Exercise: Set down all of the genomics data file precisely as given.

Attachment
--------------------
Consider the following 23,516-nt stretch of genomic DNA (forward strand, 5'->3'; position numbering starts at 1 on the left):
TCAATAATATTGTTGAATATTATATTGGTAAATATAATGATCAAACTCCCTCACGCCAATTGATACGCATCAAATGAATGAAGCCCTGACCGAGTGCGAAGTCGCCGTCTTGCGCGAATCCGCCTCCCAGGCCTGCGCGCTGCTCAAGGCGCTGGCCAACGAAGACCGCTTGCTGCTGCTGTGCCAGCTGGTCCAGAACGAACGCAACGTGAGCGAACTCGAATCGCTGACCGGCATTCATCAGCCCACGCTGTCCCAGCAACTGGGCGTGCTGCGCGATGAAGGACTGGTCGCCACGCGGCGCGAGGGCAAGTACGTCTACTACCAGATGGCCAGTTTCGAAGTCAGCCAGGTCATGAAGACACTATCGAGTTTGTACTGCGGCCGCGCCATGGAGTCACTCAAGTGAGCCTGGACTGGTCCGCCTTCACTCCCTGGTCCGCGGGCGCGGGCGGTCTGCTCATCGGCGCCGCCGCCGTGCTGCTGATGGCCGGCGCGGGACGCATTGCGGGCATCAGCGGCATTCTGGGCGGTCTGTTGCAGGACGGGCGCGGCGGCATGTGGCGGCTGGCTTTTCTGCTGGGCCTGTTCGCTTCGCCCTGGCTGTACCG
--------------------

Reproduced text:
Consider the following 23,516-nt stretch of genomic DNA (forward strand, 5'->3'; position numbering starts at 1 on the left):
TCAATAATATTGTTGAATATTATATTGGTAAATATAATGATCAAACTCCCTCACGCCAATTGATACGCATCAAATGAATGAAGCCCTGACCGAGTGCGAAGTCGCCGTCTTGCGCGAATCCGCCTCCCAGGCCTGCGCGCTGCTCAAGGCGCTGGCCAACGAAGACCGCTTGCTGCTGCTGTGCCAGCTGGTCCAGAACGAACGCAACGTGAGCGAACTCGAATCGCTGACCGGCATTCATCAGCCCACGCTGTCCCAGCAACTGGGCGTGCTGCGCGATGAAGGACTGGTCGCCACGCGGCGCGAGGGCAAGTACGTCTACTACCAGATGGCCAGTTTCGAAGTCAGCCAGGTCATGAAGACACTATCGAGTTTGTACTGCGGCCGCGCCATGGAGTCACTCAAGTGAGCCTGGACTGGTCCGCCTTCACTCCCTGGTCCGCGGGCGCGGGCGGTCTGCTCATCGGCGCCGCCGCCGTGCTGCTGATGGCCGGCGCGGGACGCATTGCGGGCATCAGCGGCATTCTGGGCGGTCTGTTGCAGGACGGGCGCGGCGGCATGTGGCGGCTGGCTTTTCTGCTGGGCCTGTTCGCTTCGCCCTGGCTGTACCG